SC slams UP Police for sham murder investigation involving BJP MLA

The Supreme Court noted that the investigation and the closure report were extremely casual and perfunctory in nature and ordered a SIT probe

Supreme court

Justices R.F Nariman, Navin Sinha and Krishna Murari pulled up the Uttar Pradesh Police for the manner in which the investigation was carried out into a murder case involving BJP MLA Sushil Singh as an accused.

The Bench sternly noted, “the investigation and the closure report are extremely casual and perfunctory in nature. The investigation and closure report do not contain any material with regard to the nature of the investigation……the closure report is based on the ipse dixit of the investigating officer. The investigation appears to be a sham, designed to conceal more than to investigate.”

The three-judge Bench stayed the trial and appointed Satyarth Anirudh Pankaj, as the senior officer, State of Uttar Pradesh to carry out further investigation in the matter through a team of officers selected by him and to conclude the inquiry within two months.

The Supreme Court was hearing the plea filed by the deceased’s son, Amar Nath Chaubey, aggrieved by the Allahabad High Court order dismissing his petition seeking a transfer of the case to CBI. The petitioner had alleged that the lackadaisical manner in which the police was investigating because of the involvement of some powerful political personalities was tampering with the whole investigation.

He further alleged that the investigating officers were also regularly being changed. The deceased and petitioner’s father, Ram Bihar Chaubey was shot in his village, Shrikanthpur, Varanasi in December, 2015. It was submitted that there existed a political rivalry between Sushil Singh and Ram Bihar on account of assembly and panchayat elections.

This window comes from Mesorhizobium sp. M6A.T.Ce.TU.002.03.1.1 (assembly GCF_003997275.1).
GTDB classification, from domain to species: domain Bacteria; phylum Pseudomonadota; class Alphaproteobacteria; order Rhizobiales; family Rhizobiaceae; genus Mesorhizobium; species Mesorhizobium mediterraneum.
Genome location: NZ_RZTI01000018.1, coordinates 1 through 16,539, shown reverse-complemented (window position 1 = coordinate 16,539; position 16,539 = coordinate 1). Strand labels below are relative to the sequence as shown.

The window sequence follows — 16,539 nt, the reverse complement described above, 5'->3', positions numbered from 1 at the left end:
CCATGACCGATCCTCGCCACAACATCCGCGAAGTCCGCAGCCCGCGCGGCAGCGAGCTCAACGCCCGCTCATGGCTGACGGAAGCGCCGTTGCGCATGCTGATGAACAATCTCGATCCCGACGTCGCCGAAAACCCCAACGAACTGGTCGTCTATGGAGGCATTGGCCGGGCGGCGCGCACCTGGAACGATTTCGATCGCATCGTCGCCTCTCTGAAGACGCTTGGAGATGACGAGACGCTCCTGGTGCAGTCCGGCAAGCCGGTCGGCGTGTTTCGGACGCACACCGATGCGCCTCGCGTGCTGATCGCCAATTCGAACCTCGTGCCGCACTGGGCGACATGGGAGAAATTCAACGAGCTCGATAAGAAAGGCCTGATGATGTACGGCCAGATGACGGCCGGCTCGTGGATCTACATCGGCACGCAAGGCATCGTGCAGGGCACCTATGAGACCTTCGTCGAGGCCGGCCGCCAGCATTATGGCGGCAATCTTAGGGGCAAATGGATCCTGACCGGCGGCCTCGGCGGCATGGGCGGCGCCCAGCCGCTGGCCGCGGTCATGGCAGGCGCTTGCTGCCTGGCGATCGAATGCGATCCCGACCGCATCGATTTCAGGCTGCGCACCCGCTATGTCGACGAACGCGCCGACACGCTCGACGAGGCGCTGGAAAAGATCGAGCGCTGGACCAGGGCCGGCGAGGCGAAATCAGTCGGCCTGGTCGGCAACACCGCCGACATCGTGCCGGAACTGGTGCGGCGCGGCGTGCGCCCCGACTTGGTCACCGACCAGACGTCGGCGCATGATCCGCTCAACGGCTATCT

The police in its case diary had recorded in 2017, that as per the police informer, the accused/ respondent Sushil Singh had paid a token of rupees five lakh to the assailants who shot at the petitioner’s father.

Eventually an affidavit was filed by the DGP on February 22, 2020 stating that there was no “cogent evidence against respondent no.5 (Sushil Singh) despite discreet efforts” and the investigation was closed later. It was also submitted by the State that Sushil Singh was associated with various high political offices in Uttar Pradesh and that he had 24 criminal cases, including six pending murder cases against him. In 1998, he was also imprisoned under the National Security Act (NSA).

The court, after hearing the submissions and taking note of the closure report, observed that the report “simply stated that there was no concrete evidence of conspiracy against BJP MLA Sushil Singh and that the informant had not placed any materials before the police directly or indirectly with regard to the conspiracy.”

The order further stated, “The investigation and closure report do not contain any material with regard to the nature of investigation against the other accused including respondent no.5 for conspiracy to arrive at the conclusion for insufficiency of evidence against them.”

The apex court also emphasised on the primary duty of the police to investigate on receiving report of the commission of a cognisable offence. “Investigation is the exclusive privilege and prerogative of the police which cannot be interfered with. But if the police does not perform its statutory duty in accordance with law or is remiss in the performance of its duty, the court cannot abdicate its duties on the precocious plea that investigation is the exclusive prerogative of the Police.”

The court further added that, “Once the conscience of the court is satisfied, from the materials on record, that the police has not investigated properly or apparently is remiss in the investigation properly or apparently is remiss in the investigation, the court has a bounden constitutional obligation to ensure that the investigation is conducted in accordance with law.

“If the court gives any directions for that purpose within the contours of the law, it cannot amount to interference with investigation. A fair investigation is, but a necessary concomitant of Article 14 and 21 of the Constitution of India and this Court has the bounden obligation to endure adherence by the police.”

It, therefore, partly set aside the closure report with respect to those accused against whom the closure report was filed including Singh. The matter is now expected to be taken up after two months.

The order may be read here: 



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